It was interesting to walk through the many exhibit halls of the Hall of Fame & Museum. The walls are adorned with the photos of many players who, over the years, have been elected to join the select company displayed here.
In my younger days, I followed baseball (and hockey) much more than I now do. Because of the relative isolated position of the Maritimes Provinces of Canada from the remainder of the country, Boston has been the major league city of choice for many Maritimers, me included. I religiously followed the fortunes of the Bruins (hockey) and Red Sox (baseball). As far as baseball is concerned, my favourite player was Carl Yastrzemski (an evenutal Hall of Famer) who replaced Ted Williams on the team.
Ted (before my time!) was the last player in the major leagues to bat over .400 for the season, in 1941. He was a standout in many aspects of the game, and further endeared himself to Maritimers by enjoying his Atlantic Salmon fishing trips to New Brunswick. This life-sized statue of Ted was carved from laminated Balsa wood by Armand LaMontagne. I was amazed by it's details, even showing the veins on his hands and the ripples in his baseball clothing!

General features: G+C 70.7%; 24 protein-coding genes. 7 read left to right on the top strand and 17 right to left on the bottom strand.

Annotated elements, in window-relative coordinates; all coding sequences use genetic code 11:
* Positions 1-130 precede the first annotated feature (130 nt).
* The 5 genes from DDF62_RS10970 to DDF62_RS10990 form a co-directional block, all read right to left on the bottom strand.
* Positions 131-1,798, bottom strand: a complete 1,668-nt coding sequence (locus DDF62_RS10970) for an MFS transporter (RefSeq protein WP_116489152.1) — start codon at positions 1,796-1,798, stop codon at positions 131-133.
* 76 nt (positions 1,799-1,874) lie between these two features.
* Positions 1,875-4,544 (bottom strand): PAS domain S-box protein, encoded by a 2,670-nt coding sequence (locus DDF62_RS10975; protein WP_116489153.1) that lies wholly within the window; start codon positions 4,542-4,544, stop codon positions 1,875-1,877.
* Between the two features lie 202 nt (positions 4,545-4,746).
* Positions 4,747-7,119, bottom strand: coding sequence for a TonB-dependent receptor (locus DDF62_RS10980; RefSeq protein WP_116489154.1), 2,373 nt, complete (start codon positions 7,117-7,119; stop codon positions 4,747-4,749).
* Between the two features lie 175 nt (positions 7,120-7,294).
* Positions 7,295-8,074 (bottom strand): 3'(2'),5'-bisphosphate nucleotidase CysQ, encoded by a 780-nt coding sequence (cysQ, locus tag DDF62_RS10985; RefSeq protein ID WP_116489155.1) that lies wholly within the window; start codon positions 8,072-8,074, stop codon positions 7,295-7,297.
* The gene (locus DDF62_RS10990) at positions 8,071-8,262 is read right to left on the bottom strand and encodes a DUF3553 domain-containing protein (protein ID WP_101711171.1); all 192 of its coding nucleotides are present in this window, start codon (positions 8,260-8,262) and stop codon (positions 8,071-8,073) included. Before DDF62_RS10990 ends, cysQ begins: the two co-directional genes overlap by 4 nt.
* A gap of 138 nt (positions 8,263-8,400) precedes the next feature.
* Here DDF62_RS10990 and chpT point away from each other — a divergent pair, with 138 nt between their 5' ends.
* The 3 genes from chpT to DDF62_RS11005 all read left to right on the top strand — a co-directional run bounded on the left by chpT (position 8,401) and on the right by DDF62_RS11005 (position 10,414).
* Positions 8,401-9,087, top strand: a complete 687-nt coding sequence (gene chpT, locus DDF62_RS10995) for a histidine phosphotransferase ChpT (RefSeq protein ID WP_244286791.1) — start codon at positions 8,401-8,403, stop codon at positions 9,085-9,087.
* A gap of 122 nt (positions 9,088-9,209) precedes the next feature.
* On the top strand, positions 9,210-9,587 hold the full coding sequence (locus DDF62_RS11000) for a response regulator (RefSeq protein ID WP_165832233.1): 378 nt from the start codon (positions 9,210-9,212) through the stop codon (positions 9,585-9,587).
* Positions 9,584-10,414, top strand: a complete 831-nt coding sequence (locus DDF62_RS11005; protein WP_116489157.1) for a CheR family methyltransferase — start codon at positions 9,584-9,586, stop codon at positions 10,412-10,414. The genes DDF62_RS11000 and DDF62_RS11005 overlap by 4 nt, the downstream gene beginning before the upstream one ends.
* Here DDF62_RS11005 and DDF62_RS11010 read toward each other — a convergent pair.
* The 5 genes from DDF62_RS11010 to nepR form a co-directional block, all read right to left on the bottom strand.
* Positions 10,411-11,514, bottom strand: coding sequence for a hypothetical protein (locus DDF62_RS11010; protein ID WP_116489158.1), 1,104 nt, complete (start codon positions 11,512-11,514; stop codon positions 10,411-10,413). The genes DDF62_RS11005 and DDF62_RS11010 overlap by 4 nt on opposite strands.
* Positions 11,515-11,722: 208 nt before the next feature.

These days, I have lost interest in professional sports due to the outrageous salaries that are paid to the players and the high cost of tickets for the average fan. The only sporting events that I now truely enjoy are international affairs such as the Olympics or the World Cups of Football (Soccer), Rugby or Hockey!
Finished in 1909, the 139-room Otesaga Resort was built to allow the elite tourist crowd access to the pristine wildness of upstate New York. Located beside the beautiful Lake Otesago (sometimes also called 'Glimmerglass' Lake) in quiet Cooperstown, this is an amazing old structure that owes it's existance to the very wealthy Clark family who settled in Cooperstown (see my Accommodations tips for more details).
It's hallways are lined with photos showing the developement of the town over the years and it's rooms and facilities are first-class. Only recently, the hotel spent US$40 million on renovations, and it shows!
This view shows the rear balcony where patrons can relax with a great view out over Lake Otesago. 'Otesaga' is an appropriate name for the resort because it is an Indian word meaning 'a place to meet'.